"By the mid-1800s the prevailing attitude of Russians toward their large Jewish population was intensely hostile. A long history of persecution made the Jews easy prey for mass hysteria whipped up by the government; Jewish economic success and land ownership was a threat to many Russians, who claimed that the Christian population was being exploited. Rumors circulated that Jews used the blood of Christian babies in their religious ceremonies.

      "In 1881, under the rule of the reactionary Tsar Alexander III, the wave of hatred broke. The first of a vicious series of pogroms occurred in southern Russia. Jews were assaulted in the streets, robbed, raped, and murdered.

      "The pogroms spread, and in 1882 the Tsar ordered anti-Jewish tribunals, ultimately passing the notorious 'temporary' May Laws. These forbade Jews within the Pale to leave their villages, and forced multitudes of other Jews into the dense, overcrowded cities. Existence for the average Jewish family was at best a struggle. The situation grew increasingly grim, with little hope of improvement. The Russian authorities were pressing Jews to emigrate, and Jews were anxious to leave. America was now the promised land." See page 2, The Prodigy, 1986, Dutton first edition hardbound, 297 pages.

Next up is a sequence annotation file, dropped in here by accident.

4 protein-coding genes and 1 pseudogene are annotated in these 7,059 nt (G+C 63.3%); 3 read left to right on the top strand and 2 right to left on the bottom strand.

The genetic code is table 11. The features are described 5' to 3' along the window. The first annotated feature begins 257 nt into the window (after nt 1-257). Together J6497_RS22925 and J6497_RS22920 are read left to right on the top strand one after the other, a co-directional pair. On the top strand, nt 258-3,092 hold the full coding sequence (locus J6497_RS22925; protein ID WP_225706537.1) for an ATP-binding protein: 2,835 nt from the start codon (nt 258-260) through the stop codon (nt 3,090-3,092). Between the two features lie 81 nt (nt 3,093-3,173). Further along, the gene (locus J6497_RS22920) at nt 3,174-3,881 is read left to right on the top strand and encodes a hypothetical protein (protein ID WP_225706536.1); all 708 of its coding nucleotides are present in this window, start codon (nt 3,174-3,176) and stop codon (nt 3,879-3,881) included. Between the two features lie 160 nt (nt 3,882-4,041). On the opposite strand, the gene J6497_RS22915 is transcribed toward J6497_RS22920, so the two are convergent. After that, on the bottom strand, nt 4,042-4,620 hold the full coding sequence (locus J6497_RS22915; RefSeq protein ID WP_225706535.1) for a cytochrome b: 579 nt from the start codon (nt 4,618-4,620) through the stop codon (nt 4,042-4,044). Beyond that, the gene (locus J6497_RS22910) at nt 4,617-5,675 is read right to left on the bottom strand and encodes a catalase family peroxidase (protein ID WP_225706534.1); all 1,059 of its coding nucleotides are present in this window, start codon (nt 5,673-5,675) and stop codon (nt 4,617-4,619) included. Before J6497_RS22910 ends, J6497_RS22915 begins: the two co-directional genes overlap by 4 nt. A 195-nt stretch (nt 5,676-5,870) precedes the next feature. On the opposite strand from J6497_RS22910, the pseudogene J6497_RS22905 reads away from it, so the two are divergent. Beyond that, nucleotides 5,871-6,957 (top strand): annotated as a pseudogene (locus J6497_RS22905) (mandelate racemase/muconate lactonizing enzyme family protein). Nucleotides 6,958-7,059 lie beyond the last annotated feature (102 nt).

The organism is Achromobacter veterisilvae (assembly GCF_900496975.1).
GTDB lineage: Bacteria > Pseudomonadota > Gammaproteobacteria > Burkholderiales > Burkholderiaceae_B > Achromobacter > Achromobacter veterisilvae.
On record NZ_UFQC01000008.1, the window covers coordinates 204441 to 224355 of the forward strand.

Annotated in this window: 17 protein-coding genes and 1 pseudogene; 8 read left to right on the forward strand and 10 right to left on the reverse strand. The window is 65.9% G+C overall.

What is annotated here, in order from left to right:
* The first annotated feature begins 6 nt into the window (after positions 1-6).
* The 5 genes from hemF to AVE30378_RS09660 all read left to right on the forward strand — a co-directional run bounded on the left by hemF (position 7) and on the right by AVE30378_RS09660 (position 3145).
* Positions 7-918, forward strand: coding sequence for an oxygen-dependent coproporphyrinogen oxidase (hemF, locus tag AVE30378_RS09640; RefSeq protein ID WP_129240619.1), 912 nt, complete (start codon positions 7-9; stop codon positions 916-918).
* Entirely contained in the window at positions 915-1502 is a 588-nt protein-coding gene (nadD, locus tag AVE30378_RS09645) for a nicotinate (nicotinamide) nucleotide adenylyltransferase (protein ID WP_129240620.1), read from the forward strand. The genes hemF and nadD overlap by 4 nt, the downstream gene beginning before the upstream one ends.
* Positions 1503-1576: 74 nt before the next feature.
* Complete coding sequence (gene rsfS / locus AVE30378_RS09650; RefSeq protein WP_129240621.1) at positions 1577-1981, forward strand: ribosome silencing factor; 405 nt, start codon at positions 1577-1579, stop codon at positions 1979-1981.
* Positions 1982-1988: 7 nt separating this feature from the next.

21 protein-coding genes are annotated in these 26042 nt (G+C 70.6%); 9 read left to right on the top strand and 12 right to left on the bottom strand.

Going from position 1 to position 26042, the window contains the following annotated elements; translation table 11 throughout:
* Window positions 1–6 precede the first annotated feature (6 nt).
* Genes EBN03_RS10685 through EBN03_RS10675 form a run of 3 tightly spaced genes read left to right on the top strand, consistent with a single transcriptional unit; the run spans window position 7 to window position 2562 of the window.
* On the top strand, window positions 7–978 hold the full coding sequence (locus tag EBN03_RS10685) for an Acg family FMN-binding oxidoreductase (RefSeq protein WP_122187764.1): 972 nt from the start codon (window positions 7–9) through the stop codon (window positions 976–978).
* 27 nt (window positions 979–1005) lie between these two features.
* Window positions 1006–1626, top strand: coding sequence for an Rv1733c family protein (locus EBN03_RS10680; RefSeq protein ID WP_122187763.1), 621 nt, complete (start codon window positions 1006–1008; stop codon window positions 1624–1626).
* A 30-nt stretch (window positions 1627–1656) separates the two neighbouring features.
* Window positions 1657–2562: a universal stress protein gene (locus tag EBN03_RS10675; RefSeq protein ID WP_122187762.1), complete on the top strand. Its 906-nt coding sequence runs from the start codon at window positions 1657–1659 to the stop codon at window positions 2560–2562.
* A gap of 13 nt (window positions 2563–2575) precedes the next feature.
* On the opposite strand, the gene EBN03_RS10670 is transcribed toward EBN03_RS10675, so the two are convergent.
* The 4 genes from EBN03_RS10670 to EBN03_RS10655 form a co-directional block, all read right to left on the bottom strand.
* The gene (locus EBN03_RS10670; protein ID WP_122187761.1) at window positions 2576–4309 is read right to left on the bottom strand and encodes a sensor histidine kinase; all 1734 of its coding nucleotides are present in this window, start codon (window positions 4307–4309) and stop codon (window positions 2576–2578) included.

2. Boris, against Russian law, at age 16 (~1883), started an organization to teach peasants to read. At 17, he enrolled in a 'junior college.' Tsarist police raided Boris' and his friends workplaces. Boris and 11 friends were arrested. Two were hanged. Nine were marched barefoot into Siberia. Boris, as leader, was thrown into a dungeon. He was released once temporarily to wine and dine him, to extract details of Boris' plot. Boris said there was no plot and refused to confess to such. He was taken back to solitary confinement, shackled, and tortured. He spent two years in a body-sized cell, unable to recline. However, regardless of his vile conditions, he rose above them, and refused to be broken. He, instead, learned to tap 'reserve energy,' and to think and reason well and dynamically. (Paraphrased from page 3, of Amy's, The Prodigy.)
  3. Boris' expectations.
    1. Boris, though told otherwise in Russia, intuited America as a land of plenty.
    2. Boris loved books, and when he first entered Boston's Public Library, his expectations were beyond fulfilled.